Okinawa makes this list simply because it is such a fascinating place to live. The native Okinawans are distinctively different than the mainland Japanese. When I moved to Okinawa from Sapporo, I immediately had the feeling that I had landed in a different country. While you won’t find the same job opportunities or pay as you would in Tokyo or Osaka, there are jobs to be had for teaching English on the island. However, the vast majority of jobs there are ALT positions in junior and senior high schools. Since Okinawans make considerably less money than mainland Japanese, they for the most part lack the extra income to afford private and group English lessons at private schools. Personally, I worked as an ALT for a junior high school in a small town called Yomitan. It was a great experience to say the least.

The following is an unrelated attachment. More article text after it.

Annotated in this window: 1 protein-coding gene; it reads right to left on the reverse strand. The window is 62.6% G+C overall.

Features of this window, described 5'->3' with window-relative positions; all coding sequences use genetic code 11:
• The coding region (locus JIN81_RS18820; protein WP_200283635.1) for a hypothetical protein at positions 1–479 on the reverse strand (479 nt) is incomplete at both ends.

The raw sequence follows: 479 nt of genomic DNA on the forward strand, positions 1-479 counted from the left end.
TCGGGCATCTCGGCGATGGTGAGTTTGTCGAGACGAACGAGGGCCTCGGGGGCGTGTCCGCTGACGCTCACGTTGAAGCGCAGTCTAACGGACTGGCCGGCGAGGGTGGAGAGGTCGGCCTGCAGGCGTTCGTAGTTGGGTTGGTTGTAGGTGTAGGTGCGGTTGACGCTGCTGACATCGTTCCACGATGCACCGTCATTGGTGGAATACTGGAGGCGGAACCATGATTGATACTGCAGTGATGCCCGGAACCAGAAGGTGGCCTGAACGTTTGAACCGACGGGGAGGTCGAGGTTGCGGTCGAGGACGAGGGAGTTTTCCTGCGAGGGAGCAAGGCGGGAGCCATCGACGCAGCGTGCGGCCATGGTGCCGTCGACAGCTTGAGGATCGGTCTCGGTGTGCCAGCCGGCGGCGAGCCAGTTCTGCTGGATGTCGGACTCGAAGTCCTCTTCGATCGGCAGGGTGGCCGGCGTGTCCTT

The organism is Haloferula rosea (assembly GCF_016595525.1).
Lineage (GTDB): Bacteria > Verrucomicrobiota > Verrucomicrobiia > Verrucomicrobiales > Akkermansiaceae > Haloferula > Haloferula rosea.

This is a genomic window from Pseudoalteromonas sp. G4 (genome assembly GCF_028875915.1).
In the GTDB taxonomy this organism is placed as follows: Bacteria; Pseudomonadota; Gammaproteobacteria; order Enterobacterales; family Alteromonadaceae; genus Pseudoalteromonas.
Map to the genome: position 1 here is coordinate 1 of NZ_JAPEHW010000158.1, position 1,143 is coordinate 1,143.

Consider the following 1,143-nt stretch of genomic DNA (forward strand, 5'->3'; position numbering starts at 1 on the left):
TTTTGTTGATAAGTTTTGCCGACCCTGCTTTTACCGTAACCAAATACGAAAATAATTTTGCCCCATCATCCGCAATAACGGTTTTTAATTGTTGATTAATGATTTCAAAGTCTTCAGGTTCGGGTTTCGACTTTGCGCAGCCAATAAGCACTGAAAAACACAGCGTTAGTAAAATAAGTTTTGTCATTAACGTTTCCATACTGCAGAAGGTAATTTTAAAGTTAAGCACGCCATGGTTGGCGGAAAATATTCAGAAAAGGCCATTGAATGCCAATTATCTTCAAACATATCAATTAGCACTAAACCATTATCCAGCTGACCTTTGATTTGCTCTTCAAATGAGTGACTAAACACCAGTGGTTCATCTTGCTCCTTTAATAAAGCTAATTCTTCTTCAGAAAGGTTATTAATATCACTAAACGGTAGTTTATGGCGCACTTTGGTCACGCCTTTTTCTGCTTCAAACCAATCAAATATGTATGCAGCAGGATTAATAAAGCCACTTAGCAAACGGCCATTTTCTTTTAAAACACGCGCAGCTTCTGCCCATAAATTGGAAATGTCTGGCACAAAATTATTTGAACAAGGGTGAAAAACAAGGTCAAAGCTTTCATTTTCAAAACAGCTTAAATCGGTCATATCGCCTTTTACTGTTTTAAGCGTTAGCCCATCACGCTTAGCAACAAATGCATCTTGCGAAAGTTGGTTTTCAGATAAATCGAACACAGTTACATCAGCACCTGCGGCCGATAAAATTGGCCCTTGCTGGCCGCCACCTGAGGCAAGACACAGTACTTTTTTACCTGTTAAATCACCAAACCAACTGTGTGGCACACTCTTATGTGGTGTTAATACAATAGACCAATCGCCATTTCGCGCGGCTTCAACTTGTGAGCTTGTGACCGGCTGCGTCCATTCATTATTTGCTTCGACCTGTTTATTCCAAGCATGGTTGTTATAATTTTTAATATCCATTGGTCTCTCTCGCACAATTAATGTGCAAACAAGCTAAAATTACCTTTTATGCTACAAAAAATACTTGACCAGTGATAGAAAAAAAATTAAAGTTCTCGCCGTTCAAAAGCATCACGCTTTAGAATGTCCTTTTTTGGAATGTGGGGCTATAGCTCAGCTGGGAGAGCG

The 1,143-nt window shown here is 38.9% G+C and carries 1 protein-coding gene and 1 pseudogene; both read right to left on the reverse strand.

If I were making no effort at all to be objective, Osaka would be number one on this list. However, it is not the right city for everyone. If you love cities like Los Angeles, San Francisco, and Tokyo, you might not fall in love with Osaka. But if you can appreciate the grittiness of say Chicago or Buenos Aires, you will have a great time in Osaka. It is a robust and boisterous city with an element of grime that is lacking from the rest of Japan. Fittingly, the natives of Osaka are more talkative, sarcastic, and direct than anywhere else in the country. In fact, the vast majority of Japan’s comedians come from Osaka. Let’s put it this way, if you happen to meander into a bar in Osaka by yourself, you will likely find a native to talk your ear off, which can be a welcoming or unwelcoming experience. If you are a typical millennial, deficient in social skills and waiting to be offended by any politically incorrect remark, Osaka will surely slap you in the face.